Fringe 2018 Reviews, Part 2

Note that the following reviews are the completely subjective opinions of the specific writers and do not necessarily reflect the views of the other members of Assaulted Fish.

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Magical Mystery Detour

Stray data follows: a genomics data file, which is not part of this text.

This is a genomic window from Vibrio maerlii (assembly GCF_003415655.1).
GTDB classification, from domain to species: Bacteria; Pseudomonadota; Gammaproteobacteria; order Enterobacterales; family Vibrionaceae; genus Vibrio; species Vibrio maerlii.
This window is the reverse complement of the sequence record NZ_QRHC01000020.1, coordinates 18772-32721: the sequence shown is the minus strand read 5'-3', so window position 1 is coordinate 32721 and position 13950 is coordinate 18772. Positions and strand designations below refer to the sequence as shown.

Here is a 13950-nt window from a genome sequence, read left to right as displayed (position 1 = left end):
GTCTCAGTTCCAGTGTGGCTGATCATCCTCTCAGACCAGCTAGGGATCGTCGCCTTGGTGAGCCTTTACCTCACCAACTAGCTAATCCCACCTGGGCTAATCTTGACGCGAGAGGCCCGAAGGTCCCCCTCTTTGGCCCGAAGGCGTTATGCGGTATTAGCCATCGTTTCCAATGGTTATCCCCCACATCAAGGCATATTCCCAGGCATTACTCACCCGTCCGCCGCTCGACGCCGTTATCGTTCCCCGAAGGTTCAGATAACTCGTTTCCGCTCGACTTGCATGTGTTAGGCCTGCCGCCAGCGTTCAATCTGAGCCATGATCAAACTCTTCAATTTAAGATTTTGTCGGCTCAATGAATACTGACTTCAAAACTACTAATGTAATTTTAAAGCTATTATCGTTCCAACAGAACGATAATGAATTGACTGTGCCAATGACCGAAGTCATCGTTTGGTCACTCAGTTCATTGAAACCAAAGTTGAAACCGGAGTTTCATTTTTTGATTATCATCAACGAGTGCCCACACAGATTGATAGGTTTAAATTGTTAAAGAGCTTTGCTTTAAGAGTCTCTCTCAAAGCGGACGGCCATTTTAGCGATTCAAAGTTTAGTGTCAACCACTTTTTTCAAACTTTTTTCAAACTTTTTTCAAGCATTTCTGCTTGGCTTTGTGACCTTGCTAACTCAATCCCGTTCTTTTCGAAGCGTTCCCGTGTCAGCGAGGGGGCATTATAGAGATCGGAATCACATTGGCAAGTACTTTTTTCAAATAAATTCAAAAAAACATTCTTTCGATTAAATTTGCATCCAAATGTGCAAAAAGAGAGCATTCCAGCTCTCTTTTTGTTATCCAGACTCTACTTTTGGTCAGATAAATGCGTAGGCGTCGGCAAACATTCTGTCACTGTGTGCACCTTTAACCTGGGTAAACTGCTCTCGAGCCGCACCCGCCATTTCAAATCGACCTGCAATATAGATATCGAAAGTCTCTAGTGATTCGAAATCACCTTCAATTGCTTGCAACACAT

At its heart, Magical Mystery Detour is a fairly simple story of a woman named Sandra coming to terms with her mother’s death and a sudden split with her long-term boyfriend by embarking on road trip from London to Land’s End, Cornwall to view the Transit of Venus, a trip she had planned to do with her mother, which has now become her mother’s legacy gift to her. The play follows Sandra’s struggles to navigate the road (and her life) as it takes her down a series of unplanned and sometimes mysterious detours. The magic comes from Gemma Wilcox and her amazing ability to build and populate worlds. Armed only with a piano bench, sound effects and her prodigious talent, Wilcox plays Sandra and 22 other characters, some of which are animals (e.g., Sandra’s dog Solar, a fly and an owl) and inanimate objects (e.g., a neti pot, Sandra’s car and, strangest of all, a lisping, lusty tree). Wilcox achieves all this with lightning-fast alterations in voice, posture and movement, which allow her to play two (or more) sides of a conversation without losing the rhythm of the dialogue. She is a master of maintaining eye line and locating her characters in space so there is never any doubt who is speaking or moving at any time, even when she is cutting back and forth between two different scenes like Sandra receiving some kind of bizarre erotic spa treatment in a roadside “pub and spa” (?!) and Solar simultaneously having enthusiastic sex outside in the parking lot. As can be gleaned from that last example, Wilcox leavens the pathos of Sandra’s journey with many humorous interludes as well as the judicious use of music (including, as the title suggests, a few cuts by the Fab Four). A dazzling and virtuosic performance with tremendous heart. — KF

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